The first thing Mark Wilson noticed was a drag on the computer system that he and five others used at his company. "Everything was just crawling," said Wilson, president and co-owner of Apex Cary Insurance in Apex, N.C.
Wilson called Raleigh, N.C.-based Petronella Technology Group, which asked if he noticed anything like a ransom note.
Sure enough, Wilson found a pop-up on one of the monitors asking for $300 in exchange for a key that would unscramble all of the business's files that it had encrypted.
Wilson's company had been hit by ransomware, which is a form of malware -- or malicious software -- that infects a computer and its connected systems, and then demands a payment. The attackers are likely criminal organizations based in Russia and Eastern Europe.
The company's digital files had been scrambled by CryptoLocker, a version of ransomware that first appeared in September. It has since infected about 25 million systems across the globe, about 70 percent of which are in the U.S., according to Keith Jarvis, senior security researcher with the Dell SecureWorks Counter Threat Unit.
CryptoLocker appears to be spreading through emails that lure victims into opening them, according to a November alert issues by the U.S. Department of Homeland Security's Computer Emergency Readiness Team.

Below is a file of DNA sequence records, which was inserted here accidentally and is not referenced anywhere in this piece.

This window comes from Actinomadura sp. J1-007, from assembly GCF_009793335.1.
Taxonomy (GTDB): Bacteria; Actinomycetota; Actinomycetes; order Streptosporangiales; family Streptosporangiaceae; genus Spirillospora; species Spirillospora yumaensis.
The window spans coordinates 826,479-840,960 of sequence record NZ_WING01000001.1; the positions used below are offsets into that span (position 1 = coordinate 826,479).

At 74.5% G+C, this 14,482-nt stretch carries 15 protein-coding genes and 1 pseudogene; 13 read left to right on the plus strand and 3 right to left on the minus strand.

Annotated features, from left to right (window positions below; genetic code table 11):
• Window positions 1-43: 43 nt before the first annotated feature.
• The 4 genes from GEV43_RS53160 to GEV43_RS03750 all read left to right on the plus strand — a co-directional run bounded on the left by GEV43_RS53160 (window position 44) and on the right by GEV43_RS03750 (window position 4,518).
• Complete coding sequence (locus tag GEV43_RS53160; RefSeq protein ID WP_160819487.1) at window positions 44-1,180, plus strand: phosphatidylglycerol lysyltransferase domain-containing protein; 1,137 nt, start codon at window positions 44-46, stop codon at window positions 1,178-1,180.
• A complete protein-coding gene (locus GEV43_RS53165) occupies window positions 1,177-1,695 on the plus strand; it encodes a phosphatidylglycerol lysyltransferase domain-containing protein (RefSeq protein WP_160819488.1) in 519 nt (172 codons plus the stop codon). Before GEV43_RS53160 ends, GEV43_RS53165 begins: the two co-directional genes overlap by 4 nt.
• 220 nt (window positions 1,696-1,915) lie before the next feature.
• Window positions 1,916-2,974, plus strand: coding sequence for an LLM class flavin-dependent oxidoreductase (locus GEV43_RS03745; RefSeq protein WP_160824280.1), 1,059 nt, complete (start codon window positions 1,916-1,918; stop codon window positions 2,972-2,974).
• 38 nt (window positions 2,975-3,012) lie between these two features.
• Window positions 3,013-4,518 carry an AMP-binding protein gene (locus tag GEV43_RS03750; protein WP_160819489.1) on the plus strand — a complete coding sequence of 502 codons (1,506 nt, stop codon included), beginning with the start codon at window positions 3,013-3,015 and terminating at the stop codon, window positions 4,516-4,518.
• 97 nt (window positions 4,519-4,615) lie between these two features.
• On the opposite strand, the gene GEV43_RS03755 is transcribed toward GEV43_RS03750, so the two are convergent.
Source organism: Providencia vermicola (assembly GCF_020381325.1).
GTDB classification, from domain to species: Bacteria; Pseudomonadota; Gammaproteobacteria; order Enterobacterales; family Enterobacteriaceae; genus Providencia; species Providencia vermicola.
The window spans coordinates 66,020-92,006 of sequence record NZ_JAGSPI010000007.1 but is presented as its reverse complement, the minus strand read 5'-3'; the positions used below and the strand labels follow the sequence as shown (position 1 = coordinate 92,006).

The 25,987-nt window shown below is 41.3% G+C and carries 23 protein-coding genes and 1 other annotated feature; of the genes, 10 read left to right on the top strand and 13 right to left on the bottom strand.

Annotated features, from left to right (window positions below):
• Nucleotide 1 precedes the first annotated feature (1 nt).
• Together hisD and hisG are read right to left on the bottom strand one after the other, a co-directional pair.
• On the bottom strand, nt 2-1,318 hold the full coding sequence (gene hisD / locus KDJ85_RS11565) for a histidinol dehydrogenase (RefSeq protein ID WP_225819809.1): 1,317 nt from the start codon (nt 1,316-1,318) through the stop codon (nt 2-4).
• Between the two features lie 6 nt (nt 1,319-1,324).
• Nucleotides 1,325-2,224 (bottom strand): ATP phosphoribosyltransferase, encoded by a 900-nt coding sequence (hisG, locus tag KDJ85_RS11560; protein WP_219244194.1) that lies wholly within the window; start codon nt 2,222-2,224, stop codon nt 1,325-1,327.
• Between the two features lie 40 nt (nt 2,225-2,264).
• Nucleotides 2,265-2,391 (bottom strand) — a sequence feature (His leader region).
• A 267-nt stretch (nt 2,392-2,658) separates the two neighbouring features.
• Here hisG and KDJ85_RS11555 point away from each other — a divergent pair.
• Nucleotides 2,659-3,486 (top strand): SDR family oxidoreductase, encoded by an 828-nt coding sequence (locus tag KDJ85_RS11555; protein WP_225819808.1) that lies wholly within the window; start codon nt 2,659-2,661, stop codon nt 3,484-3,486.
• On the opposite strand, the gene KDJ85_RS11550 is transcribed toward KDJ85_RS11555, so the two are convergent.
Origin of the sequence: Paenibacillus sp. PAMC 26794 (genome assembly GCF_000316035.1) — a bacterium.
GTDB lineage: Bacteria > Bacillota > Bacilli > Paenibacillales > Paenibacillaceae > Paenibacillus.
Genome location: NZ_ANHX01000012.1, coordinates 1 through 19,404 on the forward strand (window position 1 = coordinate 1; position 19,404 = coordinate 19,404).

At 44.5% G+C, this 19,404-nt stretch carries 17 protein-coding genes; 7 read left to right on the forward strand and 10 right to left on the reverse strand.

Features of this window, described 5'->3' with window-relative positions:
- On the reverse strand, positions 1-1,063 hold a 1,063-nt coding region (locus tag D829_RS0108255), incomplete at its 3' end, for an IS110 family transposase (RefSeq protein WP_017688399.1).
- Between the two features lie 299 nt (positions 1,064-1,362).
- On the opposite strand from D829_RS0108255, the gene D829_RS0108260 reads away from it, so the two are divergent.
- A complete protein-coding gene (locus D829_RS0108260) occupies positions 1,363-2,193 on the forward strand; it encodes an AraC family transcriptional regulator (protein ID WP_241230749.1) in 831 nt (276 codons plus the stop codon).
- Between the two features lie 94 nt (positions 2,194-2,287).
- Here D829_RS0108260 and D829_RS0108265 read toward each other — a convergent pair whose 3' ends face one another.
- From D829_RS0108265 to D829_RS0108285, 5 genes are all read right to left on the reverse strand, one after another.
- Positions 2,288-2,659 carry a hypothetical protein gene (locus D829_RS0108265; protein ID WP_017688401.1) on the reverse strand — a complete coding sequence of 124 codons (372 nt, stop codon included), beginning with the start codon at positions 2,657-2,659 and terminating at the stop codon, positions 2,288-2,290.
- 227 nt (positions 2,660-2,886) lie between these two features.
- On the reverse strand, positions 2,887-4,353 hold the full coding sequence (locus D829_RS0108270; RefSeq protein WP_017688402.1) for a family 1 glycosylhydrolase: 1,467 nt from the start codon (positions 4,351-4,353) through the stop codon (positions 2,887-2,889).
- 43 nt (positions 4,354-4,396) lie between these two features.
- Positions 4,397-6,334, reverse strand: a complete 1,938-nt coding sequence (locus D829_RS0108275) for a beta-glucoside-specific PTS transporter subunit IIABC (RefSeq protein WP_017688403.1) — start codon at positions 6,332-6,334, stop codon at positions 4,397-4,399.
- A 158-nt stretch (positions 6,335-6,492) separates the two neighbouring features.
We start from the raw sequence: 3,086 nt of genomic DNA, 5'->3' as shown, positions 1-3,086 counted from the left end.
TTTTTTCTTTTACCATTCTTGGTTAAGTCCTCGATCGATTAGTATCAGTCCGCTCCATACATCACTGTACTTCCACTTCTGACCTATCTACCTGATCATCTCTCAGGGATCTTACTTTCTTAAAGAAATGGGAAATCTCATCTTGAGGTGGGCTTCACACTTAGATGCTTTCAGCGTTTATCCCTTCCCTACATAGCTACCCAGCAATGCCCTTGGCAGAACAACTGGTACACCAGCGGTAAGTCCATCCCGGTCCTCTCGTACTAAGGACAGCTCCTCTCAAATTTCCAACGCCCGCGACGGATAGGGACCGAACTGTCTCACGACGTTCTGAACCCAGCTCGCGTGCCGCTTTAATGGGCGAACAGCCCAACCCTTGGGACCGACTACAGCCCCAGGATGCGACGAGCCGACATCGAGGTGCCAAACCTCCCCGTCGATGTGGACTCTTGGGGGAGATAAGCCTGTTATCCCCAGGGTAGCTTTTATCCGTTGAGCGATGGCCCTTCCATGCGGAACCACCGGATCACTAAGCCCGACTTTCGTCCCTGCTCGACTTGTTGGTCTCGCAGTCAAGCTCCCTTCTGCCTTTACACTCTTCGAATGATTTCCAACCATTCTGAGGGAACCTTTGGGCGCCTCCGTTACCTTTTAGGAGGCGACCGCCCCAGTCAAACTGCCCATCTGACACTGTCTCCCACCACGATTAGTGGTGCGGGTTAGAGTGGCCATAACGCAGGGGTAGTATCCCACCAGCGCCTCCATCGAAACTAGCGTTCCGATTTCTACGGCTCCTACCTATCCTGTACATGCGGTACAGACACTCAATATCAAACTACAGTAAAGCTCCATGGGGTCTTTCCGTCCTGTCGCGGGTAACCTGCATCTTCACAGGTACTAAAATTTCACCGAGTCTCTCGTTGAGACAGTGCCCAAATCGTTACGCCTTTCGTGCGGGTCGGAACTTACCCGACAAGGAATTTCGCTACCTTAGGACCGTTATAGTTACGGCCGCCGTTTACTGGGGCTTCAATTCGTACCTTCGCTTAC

The CryptoLocker infections offer a glimpse into criminal organizations that work together, using the Internet to gain personal information in order to sell it or use it to steal from bank accounts.
Ransomware has been around for years, but untraceable and unregulated virtual currencies have fueled increasing attacks, according to a McAfee Labs report on 2014 threat predictions.
Defense options, the report and experts said, include not opening suspicious emails and keeping anti-virus software and patches current. An effective computer file backup structure will also minimize risk.
Dell researchers, Jarvis said, have observed the CryptoLocker being distributed through cyber criminals working together to mine personal data using different malware, such as botnets -- a network of infected machines that communicate with controlling cyber criminals.
Gameover Zeus, one of the most notorious and sophisticated botnets involved in online banking fraud, is distributed by the Cutwail spam botnet, which used email attachments to lure users. After an attachment has been opened, Upatre malware downloads and then executes Gameover Zeus, which brings in other malware families, including CryptoLocker.
Dell SecureWorks has seen variants of Zeus go after small and medium businesses because they are usually less secure, said Elizabeth Clarke, a spokesperson for Dell SecureWorks. (continued...)
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